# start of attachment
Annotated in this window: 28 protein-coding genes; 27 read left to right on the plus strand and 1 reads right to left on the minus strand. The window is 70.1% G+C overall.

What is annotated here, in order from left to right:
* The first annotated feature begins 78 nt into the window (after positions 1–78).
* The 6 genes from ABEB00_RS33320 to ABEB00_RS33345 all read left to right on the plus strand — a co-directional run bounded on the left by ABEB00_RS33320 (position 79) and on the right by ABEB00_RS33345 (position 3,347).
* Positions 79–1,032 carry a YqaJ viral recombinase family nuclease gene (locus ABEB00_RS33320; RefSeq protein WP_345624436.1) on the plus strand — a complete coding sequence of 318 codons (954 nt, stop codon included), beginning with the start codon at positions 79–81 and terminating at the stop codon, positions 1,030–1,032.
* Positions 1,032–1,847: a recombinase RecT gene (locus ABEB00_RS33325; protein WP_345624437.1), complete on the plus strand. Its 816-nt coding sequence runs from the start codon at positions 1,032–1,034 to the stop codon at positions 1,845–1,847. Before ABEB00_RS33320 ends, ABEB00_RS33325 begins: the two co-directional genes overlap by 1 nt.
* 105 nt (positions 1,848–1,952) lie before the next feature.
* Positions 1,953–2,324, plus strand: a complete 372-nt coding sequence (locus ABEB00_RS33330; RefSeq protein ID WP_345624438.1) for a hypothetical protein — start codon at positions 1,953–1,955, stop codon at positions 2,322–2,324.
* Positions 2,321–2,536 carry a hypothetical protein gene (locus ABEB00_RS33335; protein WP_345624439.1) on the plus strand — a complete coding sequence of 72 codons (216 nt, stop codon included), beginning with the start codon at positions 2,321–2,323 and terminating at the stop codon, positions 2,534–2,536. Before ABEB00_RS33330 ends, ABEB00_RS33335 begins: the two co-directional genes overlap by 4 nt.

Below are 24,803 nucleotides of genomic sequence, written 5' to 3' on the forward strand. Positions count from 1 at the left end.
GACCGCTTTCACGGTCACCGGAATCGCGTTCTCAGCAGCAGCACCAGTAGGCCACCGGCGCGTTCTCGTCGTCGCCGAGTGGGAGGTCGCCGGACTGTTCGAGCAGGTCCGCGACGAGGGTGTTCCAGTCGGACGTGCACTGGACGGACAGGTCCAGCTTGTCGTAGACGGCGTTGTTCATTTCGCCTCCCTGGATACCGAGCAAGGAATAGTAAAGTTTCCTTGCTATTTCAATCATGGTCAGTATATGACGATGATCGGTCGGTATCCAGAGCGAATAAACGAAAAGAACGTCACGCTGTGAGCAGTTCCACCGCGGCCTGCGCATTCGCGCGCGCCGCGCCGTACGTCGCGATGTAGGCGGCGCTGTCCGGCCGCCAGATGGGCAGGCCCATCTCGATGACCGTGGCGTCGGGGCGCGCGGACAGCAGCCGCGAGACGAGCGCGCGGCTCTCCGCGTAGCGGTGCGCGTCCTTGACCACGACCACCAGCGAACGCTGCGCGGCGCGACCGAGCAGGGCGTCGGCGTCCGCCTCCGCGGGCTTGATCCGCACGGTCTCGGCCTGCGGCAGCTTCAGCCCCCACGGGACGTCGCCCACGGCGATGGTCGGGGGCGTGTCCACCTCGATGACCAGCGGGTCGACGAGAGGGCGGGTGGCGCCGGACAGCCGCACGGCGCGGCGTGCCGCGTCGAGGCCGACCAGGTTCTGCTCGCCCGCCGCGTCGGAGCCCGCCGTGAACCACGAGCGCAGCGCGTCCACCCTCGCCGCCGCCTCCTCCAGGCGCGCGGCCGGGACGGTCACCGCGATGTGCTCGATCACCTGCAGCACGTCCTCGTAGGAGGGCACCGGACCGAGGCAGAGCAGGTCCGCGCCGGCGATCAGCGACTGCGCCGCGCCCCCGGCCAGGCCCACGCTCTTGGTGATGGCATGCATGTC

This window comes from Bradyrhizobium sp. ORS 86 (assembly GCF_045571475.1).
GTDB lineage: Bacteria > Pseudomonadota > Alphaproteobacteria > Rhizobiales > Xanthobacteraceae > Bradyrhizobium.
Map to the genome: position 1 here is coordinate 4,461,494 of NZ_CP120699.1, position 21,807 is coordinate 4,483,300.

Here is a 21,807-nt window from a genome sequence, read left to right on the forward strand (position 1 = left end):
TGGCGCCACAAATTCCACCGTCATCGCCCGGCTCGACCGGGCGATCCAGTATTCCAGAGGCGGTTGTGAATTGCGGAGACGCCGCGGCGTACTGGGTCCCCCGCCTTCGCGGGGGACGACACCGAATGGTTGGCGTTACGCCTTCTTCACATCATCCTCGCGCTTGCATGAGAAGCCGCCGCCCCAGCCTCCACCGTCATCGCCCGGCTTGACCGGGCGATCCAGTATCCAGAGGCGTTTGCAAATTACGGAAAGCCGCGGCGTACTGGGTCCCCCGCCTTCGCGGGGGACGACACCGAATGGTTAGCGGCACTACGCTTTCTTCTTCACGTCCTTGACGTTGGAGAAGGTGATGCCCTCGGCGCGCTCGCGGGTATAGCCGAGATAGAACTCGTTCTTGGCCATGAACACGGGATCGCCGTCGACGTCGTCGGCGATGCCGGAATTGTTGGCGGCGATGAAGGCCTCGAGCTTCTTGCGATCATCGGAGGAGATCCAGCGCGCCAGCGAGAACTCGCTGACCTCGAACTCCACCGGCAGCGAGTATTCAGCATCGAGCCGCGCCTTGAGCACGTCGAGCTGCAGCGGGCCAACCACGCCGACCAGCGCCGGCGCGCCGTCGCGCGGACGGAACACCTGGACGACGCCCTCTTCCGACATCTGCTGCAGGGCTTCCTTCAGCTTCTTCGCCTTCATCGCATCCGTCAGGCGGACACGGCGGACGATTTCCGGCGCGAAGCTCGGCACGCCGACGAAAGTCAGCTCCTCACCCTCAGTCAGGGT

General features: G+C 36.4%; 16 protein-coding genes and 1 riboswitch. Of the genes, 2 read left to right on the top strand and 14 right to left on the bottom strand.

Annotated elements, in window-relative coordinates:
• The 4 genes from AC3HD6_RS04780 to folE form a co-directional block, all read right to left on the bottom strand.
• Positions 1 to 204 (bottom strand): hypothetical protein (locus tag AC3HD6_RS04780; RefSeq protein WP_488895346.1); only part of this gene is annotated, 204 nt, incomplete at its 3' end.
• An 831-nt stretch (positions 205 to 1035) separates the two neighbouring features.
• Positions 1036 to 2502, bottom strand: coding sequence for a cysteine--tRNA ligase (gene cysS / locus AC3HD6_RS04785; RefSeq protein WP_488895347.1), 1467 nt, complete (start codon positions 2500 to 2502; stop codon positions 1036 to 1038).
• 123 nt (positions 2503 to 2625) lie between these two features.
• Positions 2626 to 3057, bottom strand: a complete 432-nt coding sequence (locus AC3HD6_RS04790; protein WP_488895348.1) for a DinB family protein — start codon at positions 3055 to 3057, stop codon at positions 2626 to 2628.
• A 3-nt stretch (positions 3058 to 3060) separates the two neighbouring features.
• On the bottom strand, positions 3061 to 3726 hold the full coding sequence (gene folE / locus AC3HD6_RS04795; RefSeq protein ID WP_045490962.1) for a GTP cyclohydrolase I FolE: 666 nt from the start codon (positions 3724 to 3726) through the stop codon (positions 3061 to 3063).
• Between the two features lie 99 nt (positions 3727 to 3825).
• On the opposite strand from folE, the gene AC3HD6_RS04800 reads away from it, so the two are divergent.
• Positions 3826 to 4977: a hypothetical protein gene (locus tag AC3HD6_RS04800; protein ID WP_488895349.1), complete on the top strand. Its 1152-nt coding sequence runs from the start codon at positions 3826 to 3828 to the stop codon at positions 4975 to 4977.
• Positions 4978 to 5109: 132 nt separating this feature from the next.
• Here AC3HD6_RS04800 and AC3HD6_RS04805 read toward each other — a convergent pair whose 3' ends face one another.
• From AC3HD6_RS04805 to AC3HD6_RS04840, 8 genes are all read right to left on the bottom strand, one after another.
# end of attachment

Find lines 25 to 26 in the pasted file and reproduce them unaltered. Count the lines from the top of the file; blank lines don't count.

• A 3-nt stretch (positions 3058 to 3060) separates the two neighbouring features.
• On the bottom strand, positions 3061 to 3726 hold the full coding sequence (gene folE / locus AC3HD6_RS04795; RefSeq protein ID WP_045490962.1) for a GTP cyclohydrolase I FolE: 666 nt from the start codon (positions 3724 to 3726) through the stop codon (positions 3061 to 3063).